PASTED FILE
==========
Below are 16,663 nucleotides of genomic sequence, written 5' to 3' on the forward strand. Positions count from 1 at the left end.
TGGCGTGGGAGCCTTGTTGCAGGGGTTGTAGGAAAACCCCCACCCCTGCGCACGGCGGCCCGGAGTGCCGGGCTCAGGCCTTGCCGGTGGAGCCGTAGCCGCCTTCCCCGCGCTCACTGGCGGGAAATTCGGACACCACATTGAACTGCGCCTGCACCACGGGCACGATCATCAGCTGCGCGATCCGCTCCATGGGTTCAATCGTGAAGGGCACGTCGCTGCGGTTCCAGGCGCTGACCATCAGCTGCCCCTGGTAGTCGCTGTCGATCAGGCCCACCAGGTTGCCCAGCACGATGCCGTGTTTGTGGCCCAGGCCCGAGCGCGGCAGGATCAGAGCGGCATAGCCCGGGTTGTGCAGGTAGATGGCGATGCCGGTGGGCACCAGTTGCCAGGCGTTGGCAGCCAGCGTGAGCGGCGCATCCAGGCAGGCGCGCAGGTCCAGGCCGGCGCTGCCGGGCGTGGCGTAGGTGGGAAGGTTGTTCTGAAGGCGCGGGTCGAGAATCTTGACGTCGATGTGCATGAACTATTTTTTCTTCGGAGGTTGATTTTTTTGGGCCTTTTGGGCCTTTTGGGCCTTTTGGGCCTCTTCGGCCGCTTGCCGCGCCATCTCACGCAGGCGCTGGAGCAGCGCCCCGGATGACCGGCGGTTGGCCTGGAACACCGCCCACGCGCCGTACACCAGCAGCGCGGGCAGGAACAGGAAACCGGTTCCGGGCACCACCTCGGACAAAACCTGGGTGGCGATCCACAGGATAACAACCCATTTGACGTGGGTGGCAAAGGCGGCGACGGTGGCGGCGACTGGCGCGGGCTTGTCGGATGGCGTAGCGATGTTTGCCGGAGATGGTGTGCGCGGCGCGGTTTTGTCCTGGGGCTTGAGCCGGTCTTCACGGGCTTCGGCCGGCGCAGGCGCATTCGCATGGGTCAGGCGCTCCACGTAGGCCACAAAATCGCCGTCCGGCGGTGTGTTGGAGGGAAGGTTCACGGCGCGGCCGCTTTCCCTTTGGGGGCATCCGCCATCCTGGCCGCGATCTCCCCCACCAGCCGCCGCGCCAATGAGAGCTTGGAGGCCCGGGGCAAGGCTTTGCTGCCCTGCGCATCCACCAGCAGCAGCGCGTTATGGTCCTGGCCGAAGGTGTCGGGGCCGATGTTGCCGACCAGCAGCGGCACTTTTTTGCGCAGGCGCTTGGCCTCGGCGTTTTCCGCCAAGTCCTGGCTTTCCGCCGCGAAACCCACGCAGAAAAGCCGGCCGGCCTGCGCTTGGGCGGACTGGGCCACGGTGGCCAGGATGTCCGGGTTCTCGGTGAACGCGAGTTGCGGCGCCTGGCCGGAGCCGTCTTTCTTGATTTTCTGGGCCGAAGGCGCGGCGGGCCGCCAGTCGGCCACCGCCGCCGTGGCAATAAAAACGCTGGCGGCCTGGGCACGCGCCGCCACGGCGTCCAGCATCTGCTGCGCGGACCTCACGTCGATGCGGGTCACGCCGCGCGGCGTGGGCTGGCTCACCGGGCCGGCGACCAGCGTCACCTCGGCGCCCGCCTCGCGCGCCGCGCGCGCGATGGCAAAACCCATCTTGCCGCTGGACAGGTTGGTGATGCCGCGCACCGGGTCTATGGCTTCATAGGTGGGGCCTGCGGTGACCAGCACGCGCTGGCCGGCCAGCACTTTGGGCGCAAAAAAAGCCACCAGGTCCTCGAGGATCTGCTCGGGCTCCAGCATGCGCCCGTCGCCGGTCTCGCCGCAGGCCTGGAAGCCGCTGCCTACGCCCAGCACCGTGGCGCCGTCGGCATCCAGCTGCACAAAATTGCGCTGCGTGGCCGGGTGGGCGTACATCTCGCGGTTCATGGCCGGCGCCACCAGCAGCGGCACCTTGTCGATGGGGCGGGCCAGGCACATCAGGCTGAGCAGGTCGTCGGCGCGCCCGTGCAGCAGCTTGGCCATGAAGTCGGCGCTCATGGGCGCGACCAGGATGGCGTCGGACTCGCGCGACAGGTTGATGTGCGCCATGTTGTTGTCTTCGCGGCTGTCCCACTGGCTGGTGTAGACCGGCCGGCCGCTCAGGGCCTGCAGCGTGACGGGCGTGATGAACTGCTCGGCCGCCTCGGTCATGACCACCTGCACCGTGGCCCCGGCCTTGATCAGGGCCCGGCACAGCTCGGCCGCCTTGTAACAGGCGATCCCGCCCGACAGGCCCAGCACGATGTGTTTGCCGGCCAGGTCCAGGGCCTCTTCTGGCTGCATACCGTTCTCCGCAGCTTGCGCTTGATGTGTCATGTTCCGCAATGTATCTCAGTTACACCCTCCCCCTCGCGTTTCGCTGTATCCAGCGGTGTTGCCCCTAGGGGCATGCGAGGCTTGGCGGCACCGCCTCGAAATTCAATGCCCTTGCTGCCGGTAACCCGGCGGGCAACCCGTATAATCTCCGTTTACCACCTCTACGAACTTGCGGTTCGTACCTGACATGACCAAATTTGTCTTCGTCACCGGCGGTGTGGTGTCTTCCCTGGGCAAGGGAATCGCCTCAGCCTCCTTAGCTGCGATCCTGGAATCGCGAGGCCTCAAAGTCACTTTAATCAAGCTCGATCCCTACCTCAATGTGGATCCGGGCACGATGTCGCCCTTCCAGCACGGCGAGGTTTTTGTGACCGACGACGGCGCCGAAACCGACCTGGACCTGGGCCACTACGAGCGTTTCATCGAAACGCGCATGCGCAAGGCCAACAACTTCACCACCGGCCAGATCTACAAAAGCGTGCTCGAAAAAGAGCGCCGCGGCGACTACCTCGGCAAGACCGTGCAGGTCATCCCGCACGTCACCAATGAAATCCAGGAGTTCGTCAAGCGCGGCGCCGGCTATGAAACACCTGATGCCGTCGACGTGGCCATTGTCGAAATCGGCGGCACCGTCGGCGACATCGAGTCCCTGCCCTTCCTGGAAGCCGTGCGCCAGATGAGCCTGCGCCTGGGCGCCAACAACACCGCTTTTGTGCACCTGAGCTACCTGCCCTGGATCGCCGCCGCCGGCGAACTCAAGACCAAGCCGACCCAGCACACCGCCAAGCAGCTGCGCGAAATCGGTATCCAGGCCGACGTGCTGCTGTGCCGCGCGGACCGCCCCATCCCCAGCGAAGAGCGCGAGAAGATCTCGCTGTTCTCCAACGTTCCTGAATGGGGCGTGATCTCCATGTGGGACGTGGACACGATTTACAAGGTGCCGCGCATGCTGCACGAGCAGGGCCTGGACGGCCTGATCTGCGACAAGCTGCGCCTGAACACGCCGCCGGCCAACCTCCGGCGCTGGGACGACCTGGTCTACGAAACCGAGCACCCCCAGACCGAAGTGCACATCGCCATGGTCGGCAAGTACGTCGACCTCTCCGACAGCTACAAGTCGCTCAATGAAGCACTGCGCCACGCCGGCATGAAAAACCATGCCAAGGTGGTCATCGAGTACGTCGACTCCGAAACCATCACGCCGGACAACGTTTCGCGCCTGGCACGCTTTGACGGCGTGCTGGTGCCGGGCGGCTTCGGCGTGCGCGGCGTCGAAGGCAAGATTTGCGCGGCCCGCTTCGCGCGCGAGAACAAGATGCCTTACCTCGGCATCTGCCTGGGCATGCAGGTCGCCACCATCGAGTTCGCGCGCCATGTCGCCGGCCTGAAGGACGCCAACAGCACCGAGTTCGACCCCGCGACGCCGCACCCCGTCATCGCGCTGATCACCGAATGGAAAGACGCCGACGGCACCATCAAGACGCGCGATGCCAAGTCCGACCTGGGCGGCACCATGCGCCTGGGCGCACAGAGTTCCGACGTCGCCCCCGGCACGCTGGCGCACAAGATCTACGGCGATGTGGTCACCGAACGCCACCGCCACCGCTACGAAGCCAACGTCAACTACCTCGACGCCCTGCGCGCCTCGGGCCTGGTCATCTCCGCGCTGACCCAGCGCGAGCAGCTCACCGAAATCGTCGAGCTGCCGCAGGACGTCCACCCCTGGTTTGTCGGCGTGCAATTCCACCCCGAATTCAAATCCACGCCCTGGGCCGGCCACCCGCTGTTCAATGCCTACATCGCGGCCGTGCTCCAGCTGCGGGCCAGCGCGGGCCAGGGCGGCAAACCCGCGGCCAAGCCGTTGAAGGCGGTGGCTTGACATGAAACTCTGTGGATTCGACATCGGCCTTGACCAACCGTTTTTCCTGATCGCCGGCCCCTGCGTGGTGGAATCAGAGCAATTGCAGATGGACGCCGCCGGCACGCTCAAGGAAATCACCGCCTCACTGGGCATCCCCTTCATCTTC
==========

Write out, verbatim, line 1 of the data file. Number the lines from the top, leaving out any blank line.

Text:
Below are 16,663 nucleotides of genomic sequence, written 5' to 3' on the forward strand. Positions count from 1 at the left end.